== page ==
Aha! OK !

Now i understand your results! :)

Will post some numbers later then…

Sov gott!

I didnt look at your code in much detail but it’s the JORResidual time in comparing against right? Total time 466 us ?

Will confirm in the morning but my profiler tells me it’s doing it at approx 560 us…

Yeah the JORResidual function is the “sgemv() like” one I am interested in. The other kernel is doing a Jacobi factorization iteration (which varies only slightly from the matrix-vector multiply anyway. Be aware that the problem it solves is randomly generated at run-time, so the total execution time will vary from run to run, depending on how many iterations are necessary to reach convergence (and how many convergence tests are required).

Ok, so i tried a slightly different approach. I thought it would be great to be able to coalesce along the columns and let each thread handle one row in the A-matrix. To achieve this I begin by transposing the data ( 180 usec ).

Another difference is that since all the threads in a warp will be reading the same x-val all the time i thought it would be great to place these in constant memory (which you might consider to be cheating). You should check to make sure that the cudaMemcpyToSymbol isn’t becoming a bottleneck instead.

So basically

1, Transpose data

2, Let each block have 32 threads working down the rows of the now transposed matrix A_t. Which means we have 32 blocks.

3, Read the x-values from constant memory space.


Method usec

MY_GEMV 384.544
transpose 179.36

So the kernel time on my GTS250 is totally ~564 usec according to the visual profiler. So I’m guessing this should give you pretty good results on your GTX275!

A printscreen from the visual profiler and code is attached below. Mind you, since the execution time is quite low the timers in the code currently don’t do much good, you need yo use the profiler to get accurate timing.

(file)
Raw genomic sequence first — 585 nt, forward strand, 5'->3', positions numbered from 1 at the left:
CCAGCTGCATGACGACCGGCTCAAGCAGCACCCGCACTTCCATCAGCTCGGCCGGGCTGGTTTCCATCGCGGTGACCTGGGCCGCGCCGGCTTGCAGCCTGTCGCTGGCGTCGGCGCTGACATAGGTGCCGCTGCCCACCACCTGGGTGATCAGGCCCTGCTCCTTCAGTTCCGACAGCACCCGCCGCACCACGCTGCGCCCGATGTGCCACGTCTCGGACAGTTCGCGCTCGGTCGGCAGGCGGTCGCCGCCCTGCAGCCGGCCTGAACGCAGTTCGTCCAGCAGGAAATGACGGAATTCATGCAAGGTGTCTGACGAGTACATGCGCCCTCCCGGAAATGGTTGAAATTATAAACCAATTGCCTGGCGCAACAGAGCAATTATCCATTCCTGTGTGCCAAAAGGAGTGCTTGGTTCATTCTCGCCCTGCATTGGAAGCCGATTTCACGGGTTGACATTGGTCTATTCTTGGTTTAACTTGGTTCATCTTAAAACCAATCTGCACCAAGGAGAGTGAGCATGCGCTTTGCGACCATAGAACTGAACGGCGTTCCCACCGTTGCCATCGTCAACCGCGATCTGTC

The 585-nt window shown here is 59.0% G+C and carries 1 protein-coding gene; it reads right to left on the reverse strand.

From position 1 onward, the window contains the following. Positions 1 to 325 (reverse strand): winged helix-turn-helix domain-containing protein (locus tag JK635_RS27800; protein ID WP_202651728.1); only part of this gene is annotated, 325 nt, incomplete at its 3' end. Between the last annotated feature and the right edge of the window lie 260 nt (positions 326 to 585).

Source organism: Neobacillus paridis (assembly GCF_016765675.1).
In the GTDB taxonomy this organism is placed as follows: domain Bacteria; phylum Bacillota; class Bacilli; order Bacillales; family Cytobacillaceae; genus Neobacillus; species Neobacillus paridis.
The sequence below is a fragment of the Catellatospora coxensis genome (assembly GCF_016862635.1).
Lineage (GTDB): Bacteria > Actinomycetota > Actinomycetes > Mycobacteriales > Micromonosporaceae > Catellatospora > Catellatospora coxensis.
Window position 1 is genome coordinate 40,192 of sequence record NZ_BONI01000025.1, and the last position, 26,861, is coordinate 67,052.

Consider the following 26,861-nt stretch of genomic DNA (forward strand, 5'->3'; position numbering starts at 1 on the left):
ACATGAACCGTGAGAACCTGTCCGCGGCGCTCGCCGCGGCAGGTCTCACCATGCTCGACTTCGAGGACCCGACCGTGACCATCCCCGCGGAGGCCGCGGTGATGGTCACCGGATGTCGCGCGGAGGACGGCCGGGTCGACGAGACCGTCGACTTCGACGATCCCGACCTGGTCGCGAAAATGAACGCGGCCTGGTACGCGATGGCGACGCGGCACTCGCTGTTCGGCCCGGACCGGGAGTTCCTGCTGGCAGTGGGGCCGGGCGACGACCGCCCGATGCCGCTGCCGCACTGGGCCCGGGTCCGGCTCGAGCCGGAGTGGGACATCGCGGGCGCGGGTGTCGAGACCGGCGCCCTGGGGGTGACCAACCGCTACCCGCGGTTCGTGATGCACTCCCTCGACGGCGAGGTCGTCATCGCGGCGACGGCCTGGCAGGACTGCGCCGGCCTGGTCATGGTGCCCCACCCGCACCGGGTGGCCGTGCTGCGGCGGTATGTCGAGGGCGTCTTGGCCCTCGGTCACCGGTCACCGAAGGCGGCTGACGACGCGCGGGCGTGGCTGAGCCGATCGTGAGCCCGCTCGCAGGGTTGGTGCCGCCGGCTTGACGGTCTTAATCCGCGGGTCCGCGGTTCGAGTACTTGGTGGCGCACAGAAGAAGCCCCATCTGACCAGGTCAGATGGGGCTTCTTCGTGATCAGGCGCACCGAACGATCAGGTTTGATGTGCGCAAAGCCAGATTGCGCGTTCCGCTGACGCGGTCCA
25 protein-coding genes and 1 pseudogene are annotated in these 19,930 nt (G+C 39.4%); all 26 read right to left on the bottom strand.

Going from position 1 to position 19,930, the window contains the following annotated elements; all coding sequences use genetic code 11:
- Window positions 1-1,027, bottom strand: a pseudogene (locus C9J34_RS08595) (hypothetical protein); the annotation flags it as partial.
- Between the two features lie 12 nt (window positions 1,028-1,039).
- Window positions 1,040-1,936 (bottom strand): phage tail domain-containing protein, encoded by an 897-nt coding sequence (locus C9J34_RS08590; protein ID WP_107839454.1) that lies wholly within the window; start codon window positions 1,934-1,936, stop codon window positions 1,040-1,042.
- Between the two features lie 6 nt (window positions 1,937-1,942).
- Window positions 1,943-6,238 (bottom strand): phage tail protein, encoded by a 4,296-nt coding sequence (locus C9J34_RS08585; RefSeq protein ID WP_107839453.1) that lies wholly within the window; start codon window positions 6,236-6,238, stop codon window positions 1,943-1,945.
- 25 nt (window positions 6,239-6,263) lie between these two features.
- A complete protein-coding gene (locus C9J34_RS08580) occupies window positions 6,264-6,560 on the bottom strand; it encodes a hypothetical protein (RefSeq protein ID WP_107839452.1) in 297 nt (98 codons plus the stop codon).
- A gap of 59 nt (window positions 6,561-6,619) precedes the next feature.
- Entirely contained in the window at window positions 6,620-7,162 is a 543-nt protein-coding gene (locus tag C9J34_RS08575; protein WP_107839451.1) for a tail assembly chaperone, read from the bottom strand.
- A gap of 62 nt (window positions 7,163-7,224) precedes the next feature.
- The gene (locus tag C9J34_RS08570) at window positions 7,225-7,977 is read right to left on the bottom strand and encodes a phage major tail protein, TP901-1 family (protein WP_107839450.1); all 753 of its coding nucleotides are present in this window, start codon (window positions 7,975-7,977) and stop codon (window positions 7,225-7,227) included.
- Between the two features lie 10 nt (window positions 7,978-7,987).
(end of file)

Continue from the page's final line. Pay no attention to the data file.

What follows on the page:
Thanks for the effort. Unfortunately the linux visual profiler I have access to doesn’t want to profile it, so I can’t really tell you about the performance of it. The x vector in constant memory is probably a non-starter because it requires the problem size to be set at compile time, which is going to be impractical for a general purpose subroutine where the size can and will vary. Of course you could set it to something large, but that eats a lot of constant memory which will often be needed for other things.

Yes, i think calling it GEMV is incorrect here. For example on my card the x vector could maximum be ~2048 long for floats since that has already eaten all of my constant memory.

Ah, to bad that it doesnt want to profile it… Check to make sure there isnt a system(“pause”); that slipped in there…

There isn’t a pause() call. I thought it might be because of cutil (yuck), but even after I ripped out the timers it still doesn’t work. The usual trick of adding a cudaThreadExit() call didn’t help either.

Ah, annoying, thanks for trying though! Maybe someone running a windows platform will be able to profile it on a slightly fresher card than mine!

OK, so I found the source of the profiling problem (your homemade initialization code is rather fragile).

EDIT: The code isn’t faster than my version. In fact it is about 5 times slower. For the 1024x1024 case, your transpose requires roughly100 us, then the GEMV kernel takes a further 400 us. The kernel I have takes under 100 us total.

Ah, i had a slight suspicion of that… I threw all of this together quite quickly and used to CUDA VS wizard which sets you up with a init() function which i didn’t care to replace… Sorry for any overall sloppyness in the code :)

I guess my implementation suffers quite a bit on a card with 24 SM:s and you only have 32 blocks in total.

Yeah i was just looking at your timing results… Not the 466 usec:s i was looking at yesterday!?

I’m surprised though that the overall timing didnt go down much from 564 on my card to ~500 on yours, but this may be due to very few blocks.

Look again. 466 usecs for 5 calls…

Ah, darn :)